Today at noon, the Mint will release the third and final coin in the commemorative trio honoring the historic U.S. coin designs of 1916. The first in the series was the Mercury Dime Centennial Gold Coin, issued on April 21 and honoring the 1916 Winged Liberty design by Adolph A. Weinman. This was followed on September 8 by the Standing Liberty Centennial Gold Coin, honoring Hermon A. MacNeil’s 1916 quarter-dollar design. The third and final coin commemorates Weinman’s Walking Liberty 1916 half dollar.
The symbolism on the three coins was influenced by 1916’s dark international mood. The Great War was underway on the far side of the Atlantic, and although President Woodrow Wilson was invested in organizing an international peace conference, it seemed to many that the involvement of American troops was unavoidable. The July 16, 1916, “Report of the Director of the Mint” describes the emblems on the coins:
The design of the half dollar bears a full-length figure of Liberty, the folds of the Stars and Stripes flying to the breeze as a background, progressing in full stride toward the dawn of a new day, carrying branches of laurel and oak, symbolical of civil and military glory. The hand of the figure is outstretched in bestowal of the spirit of Liberty.
The reverse of the half dollar shows an eagle perched high upon a mountain crag, his wings unfolded, fearless in spirit and conscious of his power. Springing from a rift in the rock is a sapling of mountain pine, symbolical of America.
The design of the 25-cent piece is intended to typify in a measure the awakening interest of the country to its own protection… The left arm of the figure of Liberty is upraised, bearing the shield in the attitude of protection, from which the covering is being drawn. The right hand bears the olive branch of peace…
The design of the dime … shows a head of Liberty with winged cap. The head is firm and simple in form, the profile forceful. The reverse shows a design of the bundle of rods, with battle-ax, known as “Fasces,” and symbolical of unity, wherein lies the Nation’s strength. Surrounding the fasces is a full-foilaged [sic] branch of olive, symbolical of peace.
These coins were a welcome change from 25 years of Barber designs on the dimes, quarters, and halves. (One newspaper writer described Barber’s Liberty as having “the neck of a coalheaver, the face of a Flemish cook and no top to her head under the liberty cap.”) All were produced as business strikes in 90% silver, and were struck at the Philadelphia, Denver, and San Francisco Mints. In 1936, the Philadelphia Mint began to strike Proofs as well as business strikes for the dimes and halves; this continued through 1942.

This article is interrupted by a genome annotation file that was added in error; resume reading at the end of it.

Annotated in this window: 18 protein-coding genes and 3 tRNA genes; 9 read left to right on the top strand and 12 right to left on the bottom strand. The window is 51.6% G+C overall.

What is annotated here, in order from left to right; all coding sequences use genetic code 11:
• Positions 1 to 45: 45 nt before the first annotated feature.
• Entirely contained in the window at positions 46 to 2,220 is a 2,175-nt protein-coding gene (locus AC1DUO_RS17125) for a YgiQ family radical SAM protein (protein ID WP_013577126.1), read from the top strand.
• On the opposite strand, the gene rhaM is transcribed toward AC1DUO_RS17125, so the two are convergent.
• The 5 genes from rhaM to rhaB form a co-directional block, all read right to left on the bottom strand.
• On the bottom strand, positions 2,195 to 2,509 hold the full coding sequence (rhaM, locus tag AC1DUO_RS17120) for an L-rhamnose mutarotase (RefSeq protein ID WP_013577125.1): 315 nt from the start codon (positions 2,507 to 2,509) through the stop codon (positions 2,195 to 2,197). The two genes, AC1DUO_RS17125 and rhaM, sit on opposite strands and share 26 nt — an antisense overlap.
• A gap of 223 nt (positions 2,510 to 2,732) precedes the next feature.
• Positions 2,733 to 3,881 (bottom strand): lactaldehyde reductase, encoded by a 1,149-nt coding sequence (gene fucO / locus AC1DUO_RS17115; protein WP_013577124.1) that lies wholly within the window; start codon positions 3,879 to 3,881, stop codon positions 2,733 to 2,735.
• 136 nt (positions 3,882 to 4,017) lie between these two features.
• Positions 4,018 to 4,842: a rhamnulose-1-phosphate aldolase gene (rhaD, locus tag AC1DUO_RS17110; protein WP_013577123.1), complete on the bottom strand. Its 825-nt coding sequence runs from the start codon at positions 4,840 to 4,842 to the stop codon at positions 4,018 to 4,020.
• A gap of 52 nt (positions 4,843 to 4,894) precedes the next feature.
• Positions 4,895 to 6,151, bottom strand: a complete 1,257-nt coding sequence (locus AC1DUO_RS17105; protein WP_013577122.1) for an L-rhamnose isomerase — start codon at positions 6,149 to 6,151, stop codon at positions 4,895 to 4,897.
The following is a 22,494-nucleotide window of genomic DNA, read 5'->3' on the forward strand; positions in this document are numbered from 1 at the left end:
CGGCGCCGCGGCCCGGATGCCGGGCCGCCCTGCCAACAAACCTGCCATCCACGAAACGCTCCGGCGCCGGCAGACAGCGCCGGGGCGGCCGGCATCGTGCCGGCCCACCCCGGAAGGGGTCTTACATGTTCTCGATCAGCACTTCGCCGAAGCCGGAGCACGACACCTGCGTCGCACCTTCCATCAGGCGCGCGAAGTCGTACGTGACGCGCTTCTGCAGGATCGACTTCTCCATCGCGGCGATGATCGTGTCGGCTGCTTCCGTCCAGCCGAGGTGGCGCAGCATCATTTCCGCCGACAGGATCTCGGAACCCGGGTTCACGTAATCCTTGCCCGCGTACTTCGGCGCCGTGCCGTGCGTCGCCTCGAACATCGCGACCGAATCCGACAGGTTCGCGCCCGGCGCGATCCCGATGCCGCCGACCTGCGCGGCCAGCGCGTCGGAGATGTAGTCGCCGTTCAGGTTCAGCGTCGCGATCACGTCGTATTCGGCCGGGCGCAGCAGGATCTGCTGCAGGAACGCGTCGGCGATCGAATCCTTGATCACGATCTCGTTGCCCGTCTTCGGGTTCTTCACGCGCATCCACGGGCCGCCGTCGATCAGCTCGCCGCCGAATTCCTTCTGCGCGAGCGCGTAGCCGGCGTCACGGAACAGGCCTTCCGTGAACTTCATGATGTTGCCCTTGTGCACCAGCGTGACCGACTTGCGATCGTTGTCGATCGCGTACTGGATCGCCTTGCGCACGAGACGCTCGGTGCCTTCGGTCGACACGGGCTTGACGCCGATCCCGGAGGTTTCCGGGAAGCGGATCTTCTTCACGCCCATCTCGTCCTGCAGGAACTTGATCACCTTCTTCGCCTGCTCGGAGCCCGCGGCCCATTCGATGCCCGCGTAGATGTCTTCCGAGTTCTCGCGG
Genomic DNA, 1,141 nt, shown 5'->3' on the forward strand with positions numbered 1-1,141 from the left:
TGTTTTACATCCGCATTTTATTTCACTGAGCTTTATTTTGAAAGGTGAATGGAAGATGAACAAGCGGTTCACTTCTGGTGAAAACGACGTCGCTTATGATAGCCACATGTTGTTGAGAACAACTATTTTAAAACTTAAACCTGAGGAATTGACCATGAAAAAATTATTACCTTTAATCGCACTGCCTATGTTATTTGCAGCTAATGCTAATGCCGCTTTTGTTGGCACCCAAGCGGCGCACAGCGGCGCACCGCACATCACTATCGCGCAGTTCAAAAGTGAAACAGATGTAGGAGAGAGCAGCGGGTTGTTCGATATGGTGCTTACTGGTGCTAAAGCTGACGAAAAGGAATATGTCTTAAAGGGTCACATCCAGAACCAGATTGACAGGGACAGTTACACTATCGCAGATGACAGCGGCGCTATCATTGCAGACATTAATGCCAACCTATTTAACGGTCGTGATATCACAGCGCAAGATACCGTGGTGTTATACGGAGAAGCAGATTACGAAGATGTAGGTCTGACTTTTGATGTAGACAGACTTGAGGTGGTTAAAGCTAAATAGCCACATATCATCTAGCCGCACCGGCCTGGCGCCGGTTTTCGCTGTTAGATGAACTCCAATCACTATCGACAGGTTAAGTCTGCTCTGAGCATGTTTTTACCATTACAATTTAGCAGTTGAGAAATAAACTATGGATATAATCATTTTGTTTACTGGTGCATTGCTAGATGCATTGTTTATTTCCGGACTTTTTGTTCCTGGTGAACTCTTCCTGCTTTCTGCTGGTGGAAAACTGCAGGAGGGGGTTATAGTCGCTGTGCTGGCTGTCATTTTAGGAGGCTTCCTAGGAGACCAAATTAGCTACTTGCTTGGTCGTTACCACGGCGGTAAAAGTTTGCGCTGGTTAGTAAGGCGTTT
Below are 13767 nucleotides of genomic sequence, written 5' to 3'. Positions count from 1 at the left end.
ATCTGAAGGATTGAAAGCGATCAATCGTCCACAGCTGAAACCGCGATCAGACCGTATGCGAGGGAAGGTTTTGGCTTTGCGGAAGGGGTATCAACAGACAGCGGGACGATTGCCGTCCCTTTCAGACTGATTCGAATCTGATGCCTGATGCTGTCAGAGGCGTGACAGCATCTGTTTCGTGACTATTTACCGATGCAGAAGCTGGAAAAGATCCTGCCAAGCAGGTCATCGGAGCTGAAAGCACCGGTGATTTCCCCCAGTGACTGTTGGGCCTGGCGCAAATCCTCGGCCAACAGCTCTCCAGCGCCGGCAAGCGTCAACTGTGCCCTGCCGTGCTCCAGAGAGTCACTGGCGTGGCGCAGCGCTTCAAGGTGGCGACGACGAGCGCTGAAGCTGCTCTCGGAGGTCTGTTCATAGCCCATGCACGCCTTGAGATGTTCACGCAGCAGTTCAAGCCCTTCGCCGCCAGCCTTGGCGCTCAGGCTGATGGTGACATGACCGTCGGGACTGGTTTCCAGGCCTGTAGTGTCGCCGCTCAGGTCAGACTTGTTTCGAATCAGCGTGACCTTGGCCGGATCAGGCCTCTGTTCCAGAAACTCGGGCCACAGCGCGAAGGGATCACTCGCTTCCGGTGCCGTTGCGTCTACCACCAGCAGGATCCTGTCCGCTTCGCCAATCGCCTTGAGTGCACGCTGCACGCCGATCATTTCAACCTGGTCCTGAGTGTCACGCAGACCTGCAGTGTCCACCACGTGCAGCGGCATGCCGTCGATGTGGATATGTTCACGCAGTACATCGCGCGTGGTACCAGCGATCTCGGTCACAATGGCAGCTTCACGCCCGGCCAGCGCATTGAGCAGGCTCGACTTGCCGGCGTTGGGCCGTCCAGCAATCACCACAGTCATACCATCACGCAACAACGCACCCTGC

The diameters of the original circulating coins were 17.9 mm for the silver dime, 24.3 mm for the silver quarter, and 30.6 mm for the silver half. For the 99.99% fine gold commemoratives, the Mint was aiming for weights that would be symbolic of each denomination; this meant altering the coins’ diameters slightly. Thus, the 1/10-ounce dime was struck at 16.5 mm; the 1/4-ounce quarter, at 22 mm; and the 1/2-ounce half, 27 mm. The gold commemoratives, like their 1916 counterparts, have a business-strike (also known as a circulation-strike) finish.
The original circulating coins were very well received. The responses to the gold Centennial commemoratives, however, have been mixed. The Mint’s stock of the first coin, the Winged Liberty Dime Centennial (which has mintage limit of 125,000), sold out within about 45 minutes of its release. The second coin—the Standing Liberty Quarter Centennial—did not fare as well. The mintage limit of 100,000 was more attractive, but in response to criticism from collectors who’d been shut out on the first coin, the Mint placed an order limit of one per household on the Standing Liberty Quarters. Initial sales were sluggish; the Mint later lifted the order limit, but it was too little, too late. (Due to lower gold prices, the Mint has reduced the SLQ—which opened at $485—to $460. A little less than 20,000 of the maximum mintage is still available.)
Today’s Walking Liberty Centennial Half Dollar still has a chance to do well. Weinman’s design is a perennial collector favorite. The mintage has been reduced yet again, to 70,000; and the household order limit—although not a generous 10 or zero—is 3, which is better than the SLQ’s original limit of 1. On the other hand, $865 is a lot of money for a coin containing 1/2 ounce of gold (about 613 dollars’ worth as of this posting), in a series with an inconsistent track record.
One thing is certain: many collectors have determined since early this year that this coin will be their highlight purchase of 2016. Many will be waiting for the clock to strike 12, when, with a few swift keystrokes, the Walking Liberty Centennial Gold Half Dollar will be theirs. ❑